Relief Again for Canada Post Solvency Payments

The ongoing pension plan crisis at Canada Post is not going to go away in 2018—at least not until the new contract is ratified in the summer of 2018 and the Canada Post Pension Plan is overhauled.

Canada Post was given relief from making any solvency payments from 2014 to 2017.[1] If Canada Post was forced to make such payments, which would have averaged about $1 billion dollars annually, the company would have been forced into bankruptcy. However, 2018 is a little different than the last formula. Canada Post has declared they don’t have to make any payments. They do not expressly state why. Nor did the Government extend the relief formula used from 2014 to 2017.

Instead, on June 23rd, 2017, the Federal Government annexed special changes in the Pension Benefits Standards Regulations that gave Canada Post one more year’s worth of breathing space before they have to start the massive repayment.[2]

The change in in the PBSR legislation grants a years worth of wiggle room. They are allowed to acquire a Letter of Credit up to 15% of $6 Billion owing to the solvency shortfall. 15% is $975 million dollars of the grand total.

If one uses 2.9% as an estimate of interest over a one year period, this arrangement may cost around $28 million in financing fees. However, this is just a guess. The actual formula for such an arrangement may be completely different and more complex. Those internal numbers will likely not be made public.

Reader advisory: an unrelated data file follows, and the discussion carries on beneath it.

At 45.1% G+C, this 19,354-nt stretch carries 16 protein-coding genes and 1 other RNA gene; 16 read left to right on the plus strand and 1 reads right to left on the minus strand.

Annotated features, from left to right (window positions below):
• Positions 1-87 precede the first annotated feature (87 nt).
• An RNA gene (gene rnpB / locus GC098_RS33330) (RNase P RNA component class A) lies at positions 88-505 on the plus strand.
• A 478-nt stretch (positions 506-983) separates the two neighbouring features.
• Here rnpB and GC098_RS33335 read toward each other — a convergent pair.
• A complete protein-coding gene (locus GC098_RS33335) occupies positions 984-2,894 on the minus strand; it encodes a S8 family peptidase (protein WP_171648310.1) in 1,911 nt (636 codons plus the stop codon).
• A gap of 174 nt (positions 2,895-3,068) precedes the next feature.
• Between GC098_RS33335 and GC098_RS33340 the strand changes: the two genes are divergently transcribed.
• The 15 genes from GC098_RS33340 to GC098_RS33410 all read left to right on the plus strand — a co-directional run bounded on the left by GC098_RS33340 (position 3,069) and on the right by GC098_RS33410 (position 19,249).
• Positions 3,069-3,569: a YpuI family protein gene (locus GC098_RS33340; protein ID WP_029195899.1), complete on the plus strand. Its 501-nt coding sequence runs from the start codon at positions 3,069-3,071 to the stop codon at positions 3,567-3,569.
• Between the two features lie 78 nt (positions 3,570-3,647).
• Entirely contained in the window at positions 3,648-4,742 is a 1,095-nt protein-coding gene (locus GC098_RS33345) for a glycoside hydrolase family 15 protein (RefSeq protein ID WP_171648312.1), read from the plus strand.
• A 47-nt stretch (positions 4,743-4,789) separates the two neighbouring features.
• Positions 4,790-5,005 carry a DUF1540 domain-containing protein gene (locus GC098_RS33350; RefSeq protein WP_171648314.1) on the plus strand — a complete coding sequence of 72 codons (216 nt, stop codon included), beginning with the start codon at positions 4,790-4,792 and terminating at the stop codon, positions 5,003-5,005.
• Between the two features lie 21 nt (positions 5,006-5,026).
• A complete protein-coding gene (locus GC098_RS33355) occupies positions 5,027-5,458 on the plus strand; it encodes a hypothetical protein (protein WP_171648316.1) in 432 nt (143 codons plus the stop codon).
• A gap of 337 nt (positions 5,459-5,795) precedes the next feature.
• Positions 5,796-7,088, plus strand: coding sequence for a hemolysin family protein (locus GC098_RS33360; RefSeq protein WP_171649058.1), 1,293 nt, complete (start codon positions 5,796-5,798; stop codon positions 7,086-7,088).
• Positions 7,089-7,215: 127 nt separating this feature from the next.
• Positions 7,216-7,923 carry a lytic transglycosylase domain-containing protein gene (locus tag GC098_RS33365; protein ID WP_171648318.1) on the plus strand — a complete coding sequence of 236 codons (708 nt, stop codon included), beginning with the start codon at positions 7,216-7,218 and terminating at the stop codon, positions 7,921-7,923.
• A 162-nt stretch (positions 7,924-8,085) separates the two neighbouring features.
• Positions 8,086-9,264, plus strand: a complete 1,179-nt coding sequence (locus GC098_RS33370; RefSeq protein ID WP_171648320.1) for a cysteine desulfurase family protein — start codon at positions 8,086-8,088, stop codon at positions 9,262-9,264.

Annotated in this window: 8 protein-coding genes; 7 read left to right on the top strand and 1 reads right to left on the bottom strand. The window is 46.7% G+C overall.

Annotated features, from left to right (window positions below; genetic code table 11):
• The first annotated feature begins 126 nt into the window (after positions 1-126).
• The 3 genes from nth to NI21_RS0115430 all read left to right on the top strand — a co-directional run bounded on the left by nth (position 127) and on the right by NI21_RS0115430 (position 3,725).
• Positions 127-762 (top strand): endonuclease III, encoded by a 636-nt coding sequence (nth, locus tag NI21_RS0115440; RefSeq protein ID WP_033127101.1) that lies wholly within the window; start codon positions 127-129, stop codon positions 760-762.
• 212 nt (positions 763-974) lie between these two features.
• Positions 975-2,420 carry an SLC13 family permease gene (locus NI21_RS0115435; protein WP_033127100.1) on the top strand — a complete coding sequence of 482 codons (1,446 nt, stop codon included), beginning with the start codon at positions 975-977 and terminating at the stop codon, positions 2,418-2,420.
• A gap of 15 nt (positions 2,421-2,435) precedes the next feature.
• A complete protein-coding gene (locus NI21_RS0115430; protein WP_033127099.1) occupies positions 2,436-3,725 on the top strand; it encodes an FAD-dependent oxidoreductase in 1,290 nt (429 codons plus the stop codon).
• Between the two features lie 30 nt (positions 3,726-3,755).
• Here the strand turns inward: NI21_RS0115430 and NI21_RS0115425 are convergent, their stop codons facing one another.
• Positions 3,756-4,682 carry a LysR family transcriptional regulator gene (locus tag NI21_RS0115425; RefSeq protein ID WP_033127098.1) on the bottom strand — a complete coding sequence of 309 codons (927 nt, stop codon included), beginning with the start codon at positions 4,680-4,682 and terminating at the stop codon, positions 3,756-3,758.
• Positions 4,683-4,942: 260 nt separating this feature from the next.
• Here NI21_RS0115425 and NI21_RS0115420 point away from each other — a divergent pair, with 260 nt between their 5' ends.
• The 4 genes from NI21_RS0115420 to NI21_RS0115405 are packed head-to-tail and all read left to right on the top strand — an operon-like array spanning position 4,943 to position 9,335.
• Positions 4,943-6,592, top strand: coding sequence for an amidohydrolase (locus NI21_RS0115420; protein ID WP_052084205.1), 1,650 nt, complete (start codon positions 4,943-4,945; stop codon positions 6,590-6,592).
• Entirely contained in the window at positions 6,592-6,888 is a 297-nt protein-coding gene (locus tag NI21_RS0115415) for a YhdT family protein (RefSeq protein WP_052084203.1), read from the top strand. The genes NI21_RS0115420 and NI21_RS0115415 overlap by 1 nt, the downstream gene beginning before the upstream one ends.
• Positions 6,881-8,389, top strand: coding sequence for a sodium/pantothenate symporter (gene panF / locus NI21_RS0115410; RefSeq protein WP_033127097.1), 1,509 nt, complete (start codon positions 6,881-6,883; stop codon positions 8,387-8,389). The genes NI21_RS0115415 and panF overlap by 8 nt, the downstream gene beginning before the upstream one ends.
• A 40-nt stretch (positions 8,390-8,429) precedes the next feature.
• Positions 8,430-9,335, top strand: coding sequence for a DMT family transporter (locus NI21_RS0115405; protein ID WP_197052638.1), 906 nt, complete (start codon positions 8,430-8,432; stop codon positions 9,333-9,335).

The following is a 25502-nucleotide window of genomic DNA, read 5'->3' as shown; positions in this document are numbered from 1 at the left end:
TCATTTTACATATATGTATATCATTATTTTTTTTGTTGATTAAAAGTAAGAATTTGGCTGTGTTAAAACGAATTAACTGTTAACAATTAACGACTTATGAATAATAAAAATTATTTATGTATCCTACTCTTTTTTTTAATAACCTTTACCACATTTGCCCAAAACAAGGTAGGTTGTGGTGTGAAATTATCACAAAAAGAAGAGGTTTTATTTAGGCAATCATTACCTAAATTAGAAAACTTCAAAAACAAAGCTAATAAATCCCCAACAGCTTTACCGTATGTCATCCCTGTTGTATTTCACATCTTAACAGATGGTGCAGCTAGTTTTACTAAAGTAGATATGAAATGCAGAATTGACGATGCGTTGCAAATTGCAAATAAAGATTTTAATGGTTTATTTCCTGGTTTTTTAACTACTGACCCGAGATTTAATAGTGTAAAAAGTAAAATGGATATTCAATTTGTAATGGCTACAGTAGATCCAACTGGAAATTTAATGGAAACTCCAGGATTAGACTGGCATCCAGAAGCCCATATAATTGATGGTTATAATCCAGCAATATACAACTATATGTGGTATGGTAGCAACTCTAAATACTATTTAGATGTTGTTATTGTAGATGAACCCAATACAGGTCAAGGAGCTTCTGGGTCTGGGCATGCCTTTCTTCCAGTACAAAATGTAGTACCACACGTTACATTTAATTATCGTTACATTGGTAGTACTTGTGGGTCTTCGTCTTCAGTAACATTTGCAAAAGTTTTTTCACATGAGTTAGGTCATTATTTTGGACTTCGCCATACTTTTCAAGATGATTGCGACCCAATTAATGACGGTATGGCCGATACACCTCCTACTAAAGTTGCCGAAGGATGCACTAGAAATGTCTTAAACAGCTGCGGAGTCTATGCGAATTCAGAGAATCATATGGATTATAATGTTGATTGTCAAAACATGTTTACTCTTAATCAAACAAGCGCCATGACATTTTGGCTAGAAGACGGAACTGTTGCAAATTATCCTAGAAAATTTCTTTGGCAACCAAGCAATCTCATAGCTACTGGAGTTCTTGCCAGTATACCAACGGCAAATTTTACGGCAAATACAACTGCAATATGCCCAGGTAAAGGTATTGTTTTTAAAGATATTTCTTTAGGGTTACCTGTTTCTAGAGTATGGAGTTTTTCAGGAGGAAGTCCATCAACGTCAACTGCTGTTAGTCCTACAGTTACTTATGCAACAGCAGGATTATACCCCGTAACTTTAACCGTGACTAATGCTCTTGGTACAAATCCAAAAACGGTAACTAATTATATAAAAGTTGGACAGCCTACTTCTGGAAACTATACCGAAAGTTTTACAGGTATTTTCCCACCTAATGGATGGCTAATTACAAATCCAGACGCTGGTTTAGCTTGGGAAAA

What will happen in late 2018? The Federal Government intends to wind up the Canada Post Pension Plan and transfer the funds into life annuities. Bill C-27, which has passed first reading on October 2016 proposes such a future for the Canada Post Pension Plan.[3] (As of February 2018, it has not been ratified or made into law.) One of the stipulations of this proposed legislation requires employee approval of their defined plan to convert.

This may be the biggest ticket coming onto the negotiation table for the upcoming CUPW contract.

Canadasmodernpost is looking into Bill C-27 and its ramifications but has yet to complete an analysis.


[1] Canada Post Corporation 2017 Second Quarter Financial Report. Pg. 3
[2] See Canada Post Corporation 2017 Second Quarter Financial Report. Pg. 3
https://www.canadapost.ca/assets/pdf/aboutus/financialreports/2017_Q2_report_en.pdf; The Gazette announcement: http://www.gazette.gc.ca/rp-pr/p2/2017/2017-07-12/html/sor-dors145-eng.html; Canada Post Bulletin: https://www.cpcpension.com/db/documents/Funding_Relief_letter_20170824_E.pdf
[3] http://www.parl.ca/DocumentViewer/en/42-1/bill/C-27/first-reading

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